“Diesel has greater power density than gasoline, but it has a reputation to overcome … (Think of) that thick black billowing Cloud of smoke belching out of the exhaust you see from trucks on the highway,” Logan says.
Propane, while clean burning, especially when compared to diesel, has a stigma of its own to shake off. According to Wishart, landscape contractors often believe propane won’t afford them the same type of power they’re used to working with.
Wishart explains that all of the rumors landscape contractors have heard about propane-powered mowers are generally just that, rumors. “Give it a try on one mower,” he says. “You’ll experience that the power is going to be the same, the maneuverability is going to be the same.”
According to Kiser, as long as the correct engine is paired with the right mower, a user is going to experience the intended amount of power paired with the best fuel economy.
“There are a wide variety of engines. The key is finding what product works best (for your application),” he says. “Manufacturers are terrific at this. The key there is to identify what engine is best and then make them available in the marketplace.”
It stands to reason that the simplest way to save money on fuel and reduce emissions is to eliminate the internal combustion engine altogether, which some companies are doing by switching to electric or battery-powered equipment.
Electric and battery-powered mowers run on motors, rather than engines, and tend to cost a bit more upfront than their engine-powered counterparts, says Joe Conrad, president of Mean Green Mowers.
“Electric mowers are going to be a higher initial investment,” he says. “Most contractors find that it takes about one-third of the service life to obtain the return on investment. The last two-thirds of the service life savings is money in the of the contractor.”
Conrad says there are several reasons why landscape contractors may choose to switch to electric or battery-powered commercial mowers, including:
- Customers requesting a green alternative that is nonpolluting;
- Customers wanting quieter options; and
- Contractors can more easily draw in new customers — or keep existing ones — by offering low noise and zero emissions.
According to Conrad, electric or battery-powered mowers also require less routine maintenance because they do not have belts, pulleys, hydraulics or oil that need changing.
“Electric mowers save money because of minimal maintenance and zero fuel to purchase,” he says. “They also save time since the mowers charge overnight and (operators) do not need to make trips to the gas stations during the day to fill up.”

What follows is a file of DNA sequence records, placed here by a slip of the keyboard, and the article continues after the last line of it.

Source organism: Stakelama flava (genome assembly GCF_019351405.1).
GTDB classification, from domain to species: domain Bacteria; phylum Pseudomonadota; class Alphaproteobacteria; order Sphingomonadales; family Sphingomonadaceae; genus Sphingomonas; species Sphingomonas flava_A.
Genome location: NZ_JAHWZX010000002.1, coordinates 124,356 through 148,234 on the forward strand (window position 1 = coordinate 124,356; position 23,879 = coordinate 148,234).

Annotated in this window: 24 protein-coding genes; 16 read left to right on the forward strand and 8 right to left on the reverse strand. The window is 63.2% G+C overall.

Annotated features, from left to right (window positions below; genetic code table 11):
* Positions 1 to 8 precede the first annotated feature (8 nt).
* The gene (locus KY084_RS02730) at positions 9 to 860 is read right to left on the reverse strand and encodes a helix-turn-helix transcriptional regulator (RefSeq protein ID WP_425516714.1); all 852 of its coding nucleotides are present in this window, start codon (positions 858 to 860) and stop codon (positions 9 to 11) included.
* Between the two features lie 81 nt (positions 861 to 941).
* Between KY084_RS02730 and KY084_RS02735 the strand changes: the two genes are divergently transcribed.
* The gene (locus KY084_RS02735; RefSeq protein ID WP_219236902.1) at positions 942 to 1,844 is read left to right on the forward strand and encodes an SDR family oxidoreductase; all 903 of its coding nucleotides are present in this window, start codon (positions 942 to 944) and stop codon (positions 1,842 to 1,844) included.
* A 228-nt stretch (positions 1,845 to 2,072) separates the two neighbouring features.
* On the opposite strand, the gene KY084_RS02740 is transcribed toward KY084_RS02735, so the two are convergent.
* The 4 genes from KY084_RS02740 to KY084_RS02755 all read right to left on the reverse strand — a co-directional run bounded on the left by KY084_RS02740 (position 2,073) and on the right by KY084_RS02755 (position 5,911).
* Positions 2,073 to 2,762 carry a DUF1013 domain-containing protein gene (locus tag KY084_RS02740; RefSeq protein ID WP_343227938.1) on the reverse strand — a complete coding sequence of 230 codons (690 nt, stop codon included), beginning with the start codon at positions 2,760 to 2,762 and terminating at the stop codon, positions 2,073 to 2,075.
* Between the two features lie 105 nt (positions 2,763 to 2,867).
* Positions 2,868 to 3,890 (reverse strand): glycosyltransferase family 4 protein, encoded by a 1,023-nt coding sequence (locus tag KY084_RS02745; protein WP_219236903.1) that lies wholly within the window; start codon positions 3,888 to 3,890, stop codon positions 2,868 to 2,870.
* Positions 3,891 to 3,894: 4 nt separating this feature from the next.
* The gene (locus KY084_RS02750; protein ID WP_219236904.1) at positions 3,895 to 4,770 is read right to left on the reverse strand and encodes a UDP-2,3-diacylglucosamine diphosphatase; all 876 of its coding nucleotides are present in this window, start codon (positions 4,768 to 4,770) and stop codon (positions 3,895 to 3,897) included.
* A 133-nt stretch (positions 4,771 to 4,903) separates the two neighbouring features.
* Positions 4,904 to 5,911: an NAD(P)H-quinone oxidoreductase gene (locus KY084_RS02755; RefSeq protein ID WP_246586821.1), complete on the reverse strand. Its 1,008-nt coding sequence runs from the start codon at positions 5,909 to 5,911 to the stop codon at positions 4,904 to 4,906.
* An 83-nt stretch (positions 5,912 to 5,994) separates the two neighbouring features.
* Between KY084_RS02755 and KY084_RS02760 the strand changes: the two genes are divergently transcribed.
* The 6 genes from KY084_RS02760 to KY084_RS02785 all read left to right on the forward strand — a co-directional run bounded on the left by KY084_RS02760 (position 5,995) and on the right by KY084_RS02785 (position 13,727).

Electric mowers’ lack of emissions is another upside for operators, according to Conrad. “Low noise, zero exhaust smells and very low vibrations mean less stress on the operator.”
Why is Lawn Mower Using Too Much Gas? (And How to Fix It)
If your lawn mower is gas-powered and has started consuming excessive gasoline, then this article will be very helpful to you.
A lawn mower is one of the essential lawn care tools that you need to maintain your lawn. But when it starts consuming a high amount of fuel, it doesn’t only increase the mowing cost but also harms the environment.
And these two reasons are enough to get concerned about this issue and fix it. In this article, I will tell you the possible causes of why your lawn mower is using too much gas. I will also tell you how you can get rid of this issue and make your lawn mower more fuel efficient.
Why is Your Lawn Mower Using Too Much Gas?
1) Air Filter is Clogged
The air filter is one of the most important components of a lawn mower because it prevents debris, dirt, and other contaminants from entering the engine.
But there is one problem with an air filter over time, it gets clogged with dirt and other lawn debris, which reduces the airflow to the engine of your lawn mower. This causes the mower’s engine to use more fuel to maintain its output power.
How to Fix This Issue?
There are two ways to fix this issue. First, clean the air filter by removing any dirt or debris that has become lodged in it. You can also use an air filter cleaner kit for cleaning the air filter of your lawn mower.
The second way is to replace the old air filter with a newer one. You only need to go for the second way if you find the air filter to be damaged or extremely dirty; otherwise, cleaning it will work.
2) Tire Pressure is Low
Lawn mower tires help with providing stability and traction while mowing your lawn. If the air within the lawn mower tires is low (underinflated), the engine has to work hard to compensate for the load, which ultimately leads to excessive fuel consumption.
How to Fix This Issue?
In order to fix this problem, you need to check whether the tires are underinflated or not. You can also check the tire pressure every time before you start mowing your lawn. If the tires are underinflated, you need to inflate them with an air pump in accordance with the recommended levels mentioned in the owner’s manual.
For comfort, get a portable tire inflator to reduce unnecessary hassle.
3) Engine Speed is Too High
Many people increase the engine speed of their lawn mowers in order to speed up them. Though it is useful, it can reduce the fuel efficiency of your mower machine and it starts consuming more fuel unnecessarily.
How to Fix This Problem?
If you find that the engine speed of your lawn mower is too high, you can adjust your own or seek help from professional a lawn technician.
4) You are Using Low-quality or Old Fuel